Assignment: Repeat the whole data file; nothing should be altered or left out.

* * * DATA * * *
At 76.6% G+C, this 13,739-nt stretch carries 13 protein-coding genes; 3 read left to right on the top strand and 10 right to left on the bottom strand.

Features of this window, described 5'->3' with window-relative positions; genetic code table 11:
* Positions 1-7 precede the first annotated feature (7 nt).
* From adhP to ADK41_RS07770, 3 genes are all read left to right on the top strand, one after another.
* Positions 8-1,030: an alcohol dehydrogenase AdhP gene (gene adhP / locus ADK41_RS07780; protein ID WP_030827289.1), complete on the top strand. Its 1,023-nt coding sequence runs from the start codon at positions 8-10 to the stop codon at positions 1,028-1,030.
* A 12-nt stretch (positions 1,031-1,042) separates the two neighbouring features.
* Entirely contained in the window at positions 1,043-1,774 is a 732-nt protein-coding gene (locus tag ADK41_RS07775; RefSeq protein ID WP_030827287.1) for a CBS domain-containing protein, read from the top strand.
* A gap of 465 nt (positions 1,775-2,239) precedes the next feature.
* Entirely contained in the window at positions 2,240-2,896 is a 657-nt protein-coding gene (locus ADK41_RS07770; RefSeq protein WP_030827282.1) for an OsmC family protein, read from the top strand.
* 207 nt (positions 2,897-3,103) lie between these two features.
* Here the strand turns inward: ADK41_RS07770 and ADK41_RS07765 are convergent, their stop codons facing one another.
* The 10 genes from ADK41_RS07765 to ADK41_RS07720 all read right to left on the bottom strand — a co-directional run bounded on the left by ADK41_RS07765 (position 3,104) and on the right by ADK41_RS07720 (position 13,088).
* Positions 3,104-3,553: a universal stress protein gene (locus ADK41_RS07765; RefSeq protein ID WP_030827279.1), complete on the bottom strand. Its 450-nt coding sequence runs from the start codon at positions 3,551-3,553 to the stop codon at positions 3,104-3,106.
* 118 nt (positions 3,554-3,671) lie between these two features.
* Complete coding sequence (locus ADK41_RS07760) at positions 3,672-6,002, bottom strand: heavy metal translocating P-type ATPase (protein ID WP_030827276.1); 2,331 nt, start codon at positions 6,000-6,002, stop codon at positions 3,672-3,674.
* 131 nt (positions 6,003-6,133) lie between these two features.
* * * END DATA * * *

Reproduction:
At 76.6% G+C, this 13,739-nt stretch carries 13 protein-coding genes; 3 read left to right on the top strand and 10 right to left on the bottom strand.

Features of this window, described 5'->3' with window-relative positions; genetic code table 11:
* Positions 1-7 precede the first annotated feature (7 nt).
* From adhP to ADK41_RS07770, 3 genes are all read left to right on the top strand, one after another.
* Positions 8-1,030: an alcohol dehydrogenase AdhP gene (gene adhP / locus ADK41_RS07780; protein ID WP_030827289.1), complete on the top strand. Its 1,023-nt coding sequence runs from the start codon at positions 8-10 to the stop codon at positions 1,028-1,030.
* A 12-nt stretch (positions 1,031-1,042) separates the two neighbouring features.
* Entirely contained in the window at positions 1,043-1,774 is a 732-nt protein-coding gene (locus tag ADK41_RS07775; RefSeq protein ID WP_030827287.1) for a CBS domain-containing protein, read from the top strand.
* A gap of 465 nt (positions 1,775-2,239) precedes the next feature.
* Entirely contained in the window at positions 2,240-2,896 is a 657-nt protein-coding gene (locus ADK41_RS07770; RefSeq protein WP_030827282.1) for an OsmC family protein, read from the top strand.
* 207 nt (positions 2,897-3,103) lie between these two features.
* Here the strand turns inward: ADK41_RS07770 and ADK41_RS07765 are convergent, their stop codons facing one another.
* The 10 genes from ADK41_RS07765 to ADK41_RS07720 all read right to left on the bottom strand — a co-directional run bounded on the left by ADK41_RS07765 (position 3,104) and on the right by ADK41_RS07720 (position 13,088).
* Positions 3,104-3,553: a universal stress protein gene (locus ADK41_RS07765; RefSeq protein ID WP_030827279.1), complete on the bottom strand. Its 450-nt coding sequence runs from the start codon at positions 3,551-3,553 to the stop codon at positions 3,104-3,106.
* 118 nt (positions 3,554-3,671) lie between these two features.
* Complete coding sequence (locus ADK41_RS07760) at positions 3,672-6,002, bottom strand: heavy metal translocating P-type ATPase (protein ID WP_030827276.1); 2,331 nt, start codon at positions 6,000-6,002, stop codon at positions 3,672-3,674.
* 131 nt (positions 6,003-6,133) lie between these two features.